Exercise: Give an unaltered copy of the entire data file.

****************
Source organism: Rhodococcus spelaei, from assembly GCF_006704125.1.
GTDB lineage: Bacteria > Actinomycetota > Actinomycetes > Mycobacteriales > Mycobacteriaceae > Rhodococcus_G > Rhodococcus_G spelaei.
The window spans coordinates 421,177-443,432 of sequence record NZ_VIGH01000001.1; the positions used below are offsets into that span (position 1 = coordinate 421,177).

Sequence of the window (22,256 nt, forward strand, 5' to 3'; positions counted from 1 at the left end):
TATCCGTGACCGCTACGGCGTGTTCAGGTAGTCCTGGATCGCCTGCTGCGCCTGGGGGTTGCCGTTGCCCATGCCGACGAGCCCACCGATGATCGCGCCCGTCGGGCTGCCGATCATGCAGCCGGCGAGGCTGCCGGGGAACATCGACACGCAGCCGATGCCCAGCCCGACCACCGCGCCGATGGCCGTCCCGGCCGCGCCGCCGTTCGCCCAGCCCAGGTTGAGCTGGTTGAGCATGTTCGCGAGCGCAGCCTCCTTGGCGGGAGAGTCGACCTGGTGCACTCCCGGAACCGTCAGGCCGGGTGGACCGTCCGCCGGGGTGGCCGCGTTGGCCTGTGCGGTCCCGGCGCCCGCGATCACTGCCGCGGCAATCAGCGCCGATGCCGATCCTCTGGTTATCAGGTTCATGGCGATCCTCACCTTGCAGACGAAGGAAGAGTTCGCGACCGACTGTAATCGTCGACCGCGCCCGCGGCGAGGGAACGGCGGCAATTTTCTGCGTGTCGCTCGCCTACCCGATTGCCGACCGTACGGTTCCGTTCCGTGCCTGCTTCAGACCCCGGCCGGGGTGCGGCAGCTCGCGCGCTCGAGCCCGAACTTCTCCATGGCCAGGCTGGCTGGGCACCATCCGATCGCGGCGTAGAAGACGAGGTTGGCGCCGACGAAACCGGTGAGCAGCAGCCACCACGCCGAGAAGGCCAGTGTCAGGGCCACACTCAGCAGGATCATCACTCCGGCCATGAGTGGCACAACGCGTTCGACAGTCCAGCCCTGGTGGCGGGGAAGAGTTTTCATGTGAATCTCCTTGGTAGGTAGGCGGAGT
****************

Source organism: Rhodococcus spelaei, from assembly GCF_006704125.1.
GTDB lineage: Bacteria > Actinomycetota > Actinomycetes > Mycobacteriales > Mycobacteriaceae > Rhodococcus_G > Rhodococcus_G spelaei.
The window spans coordinates 421,177-443,432 of sequence record NZ_VIGH01000001.1; the positions used below are offsets into that span (position 1 = coordinate 421,177).

Sequence of the window (22,256 nt, forward strand, 5' to 3'; positions counted from 1 at the left end):
TATCCGTGACCGCTACGGCGTGTTCAGGTAGTCCTGGATCGCCTGCTGCGCCTGGGGGTTGCCGTTGCCCATGCCGACGAGCCCACCGATGATCGCGCCCGTCGGGCTGCCGATCATGCAGCCGGCGAGGCTGCCGGGGAACATCGACACGCAGCCGATGCCCAGCCCGACCACCGCGCCGATGGCCGTCCCGGCCGCGCCGCCGTTCGCCCAGCCCAGGTTGAGCTGGTTGAGCATGTTCGCGAGCGCAGCCTCCTTGGCGGGAGAGTCGACCTGGTGCACTCCCGGAACCGTCAGGCCGGGTGGACCGTCCGCCGGGGTGGCCGCGTTGGCCTGTGCGGTCCCGGCGCCCGCGATCACTGCCGCGGCAATCAGCGCCGATGCCGATCCTCTGGTTATCAGGTTCATGGCGATCCTCACCTTGCAGACGAAGGAAGAGTTCGCGACCGACTGTAATCGTCGACCGCGCCCGCGGCGAGGGAACGGCGGCAATTTTCTGCGTGTCGCTCGCCTACCCGATTGCCGACCGTACGGTTCCGTTCCGTGCCTGCTTCAGACCCCGGCCGGGGTGCGGCAGCTCGCGCGCTCGAGCCCGAACTTCTCCATGGCCAGGCTGGCTGGGCACCATCCGATCGCGGCGTAGAAGACGAGGTTGGCGCCGACGAAACCGGTGAGCAGCAGCCACCACGCCGAGAAGGCCAGTGTCAGGGCCACACTCAGCAGGATCATCACTCCGGCCATGAGTGGCACAACGCGTTCGACAGTCCAGCCCTGGTGGCGGGGAAGAGTTTTCATGTGAATCTCCTTGGTAGGTAGGCGGAGT